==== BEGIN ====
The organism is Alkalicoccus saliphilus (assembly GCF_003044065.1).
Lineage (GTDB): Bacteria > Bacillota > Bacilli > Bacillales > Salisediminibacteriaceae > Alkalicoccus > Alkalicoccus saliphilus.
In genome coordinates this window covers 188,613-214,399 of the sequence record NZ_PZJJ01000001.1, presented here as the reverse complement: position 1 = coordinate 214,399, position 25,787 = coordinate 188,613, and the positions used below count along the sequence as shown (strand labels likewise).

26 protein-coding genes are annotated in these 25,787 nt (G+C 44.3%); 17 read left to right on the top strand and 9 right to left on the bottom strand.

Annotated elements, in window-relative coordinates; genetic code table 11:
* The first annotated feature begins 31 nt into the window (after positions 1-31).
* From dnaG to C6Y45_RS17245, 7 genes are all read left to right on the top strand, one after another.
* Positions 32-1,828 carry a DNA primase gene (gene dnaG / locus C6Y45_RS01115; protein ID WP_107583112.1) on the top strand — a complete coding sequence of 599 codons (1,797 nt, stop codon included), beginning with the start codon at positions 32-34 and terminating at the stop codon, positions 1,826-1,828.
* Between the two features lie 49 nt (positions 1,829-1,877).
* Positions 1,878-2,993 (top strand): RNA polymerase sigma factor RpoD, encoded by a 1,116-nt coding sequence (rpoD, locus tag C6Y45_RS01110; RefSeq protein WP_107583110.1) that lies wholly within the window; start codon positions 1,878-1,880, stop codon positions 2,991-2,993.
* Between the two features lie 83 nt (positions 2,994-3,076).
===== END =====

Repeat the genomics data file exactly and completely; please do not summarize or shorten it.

The organism is Alkalicoccus saliphilus (assembly GCF_003044065.1).
Lineage (GTDB): Bacteria > Bacillota > Bacilli > Bacillales > Salisediminibacteriaceae > Alkalicoccus > Alkalicoccus saliphilus.
In genome coordinates this window covers 188,613-214,399 of the sequence record NZ_PZJJ01000001.1, presented here as the reverse complement: position 1 = coordinate 214,399, position 25,787 = coordinate 188,613, and the positions used below count along the sequence as shown (strand labels likewise).

26 protein-coding genes are annotated in these 25,787 nt (G+C 44.3%); 17 read left to right on the top strand and 9 right to left on the bottom strand.

Annotated elements, in window-relative coordinates; genetic code table 11:
* The first annotated feature begins 31 nt into the window (after positions 1-31).
* From dnaG to C6Y45_RS17245, 7 genes are all read left to right on the top strand, one after another.
* Positions 32-1,828 carry a DNA primase gene (gene dnaG / locus C6Y45_RS01115; protein ID WP_107583112.1) on the top strand — a complete coding sequence of 599 codons (1,797 nt, stop codon included), beginning with the start codon at positions 32-34 and terminating at the stop codon, positions 1,826-1,828.
* Between the two features lie 49 nt (positions 1,829-1,877).
* Positions 1,878-2,993 (top strand): RNA polymerase sigma factor RpoD, encoded by a 1,116-nt coding sequence (rpoD, locus tag C6Y45_RS01110; RefSeq protein WP_107583110.1) that lies wholly within the window; start codon positions 1,878-1,880, stop codon positions 2,991-2,993.
* Between the two features lie 83 nt (positions 2,994-3,076).